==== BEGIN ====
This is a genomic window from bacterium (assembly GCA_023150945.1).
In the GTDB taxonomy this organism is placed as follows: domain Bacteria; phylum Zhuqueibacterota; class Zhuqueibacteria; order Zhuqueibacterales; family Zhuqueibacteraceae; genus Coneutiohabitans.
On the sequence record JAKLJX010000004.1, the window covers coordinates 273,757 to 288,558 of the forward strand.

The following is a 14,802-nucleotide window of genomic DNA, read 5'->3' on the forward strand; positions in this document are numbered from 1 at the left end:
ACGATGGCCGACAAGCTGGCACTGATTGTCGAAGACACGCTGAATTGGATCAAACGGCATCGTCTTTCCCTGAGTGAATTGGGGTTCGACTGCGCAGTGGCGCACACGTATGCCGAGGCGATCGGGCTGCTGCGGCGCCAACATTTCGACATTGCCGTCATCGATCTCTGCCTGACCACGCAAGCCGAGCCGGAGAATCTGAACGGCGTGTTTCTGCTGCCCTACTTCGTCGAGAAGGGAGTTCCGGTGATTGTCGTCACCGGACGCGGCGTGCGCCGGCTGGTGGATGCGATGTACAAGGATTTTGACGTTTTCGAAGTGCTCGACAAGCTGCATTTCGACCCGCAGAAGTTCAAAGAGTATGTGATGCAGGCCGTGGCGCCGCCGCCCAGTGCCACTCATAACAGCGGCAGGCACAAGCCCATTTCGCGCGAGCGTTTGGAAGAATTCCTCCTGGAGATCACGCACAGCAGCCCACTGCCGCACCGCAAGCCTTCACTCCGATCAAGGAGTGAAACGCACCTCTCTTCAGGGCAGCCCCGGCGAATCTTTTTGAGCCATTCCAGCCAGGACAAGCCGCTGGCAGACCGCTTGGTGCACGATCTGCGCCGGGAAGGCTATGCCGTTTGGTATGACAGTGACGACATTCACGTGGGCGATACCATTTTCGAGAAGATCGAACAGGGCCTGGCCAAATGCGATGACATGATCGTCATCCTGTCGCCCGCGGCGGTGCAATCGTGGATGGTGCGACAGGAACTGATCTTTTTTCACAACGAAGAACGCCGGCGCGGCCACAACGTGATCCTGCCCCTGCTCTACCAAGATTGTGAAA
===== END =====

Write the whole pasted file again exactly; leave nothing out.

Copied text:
This is a genomic window from bacterium (assembly GCA_023150945.1).
In the GTDB taxonomy this organism is placed as follows: domain Bacteria; phylum Zhuqueibacterota; class Zhuqueibacteria; order Zhuqueibacterales; family Zhuqueibacteraceae; genus Coneutiohabitans.
On the sequence record JAKLJX010000004.1, the window covers coordinates 273,757 to 288,558 of the forward strand.

The following is a 14,802-nucleotide window of genomic DNA, read 5'->3' on the forward strand; positions in this document are numbered from 1 at the left end:
ACGATGGCCGACAAGCTGGCACTGATTGTCGAAGACACGCTGAATTGGATCAAACGGCATCGTCTTTCCCTGAGTGAATTGGGGTTCGACTGCGCAGTGGCGCACACGTATGCCGAGGCGATCGGGCTGCTGCGGCGCCAACATTTCGACATTGCCGTCATCGATCTCTGCCTGACCACGCAAGCCGAGCCGGAGAATCTGAACGGCGTGTTTCTGCTGCCCTACTTCGTCGAGAAGGGAGTTCCGGTGATTGTCGTCACCGGACGCGGCGTGCGCCGGCTGGTGGATGCGATGTACAAGGATTTTGACGTTTTCGAAGTGCTCGACAAGCTGCATTTCGACCCGCAGAAGTTCAAAGAGTATGTGATGCAGGCCGTGGCGCCGCCGCCCAGTGCCACTCATAACAGCGGCAGGCACAAGCCCATTTCGCGCGAGCGTTTGGAAGAATTCCTCCTGGAGATCACGCACAGCAGCCCACTGCCGCACCGCAAGCCTTCACTCCGATCAAGGAGTGAAACGCACCTCTCTTCAGGGCAGCCCCGGCGAATCTTTTTGAGCCATTCCAGCCAGGACAAGCCGCTGGCAGACCGCTTGGTGCACGATCTGCGCCGGGAAGGCTATGCCGTTTGGTATGACAGTGACGACATTCACGTGGGCGATACCATTTTCGAGAAGATCGAACAGGGCCTGGCCAAATGCGATGACATGATCGTCATCCTGTCGCCCGCGGCGGTGCAATCGTGGATGGTGCGACAGGAACTGATCTTTTTTCACAACGAAGAACGCCGGCGCGGCCACAACGTGATCCTGCCCCTGCTCTACCAAGATTGTGAAA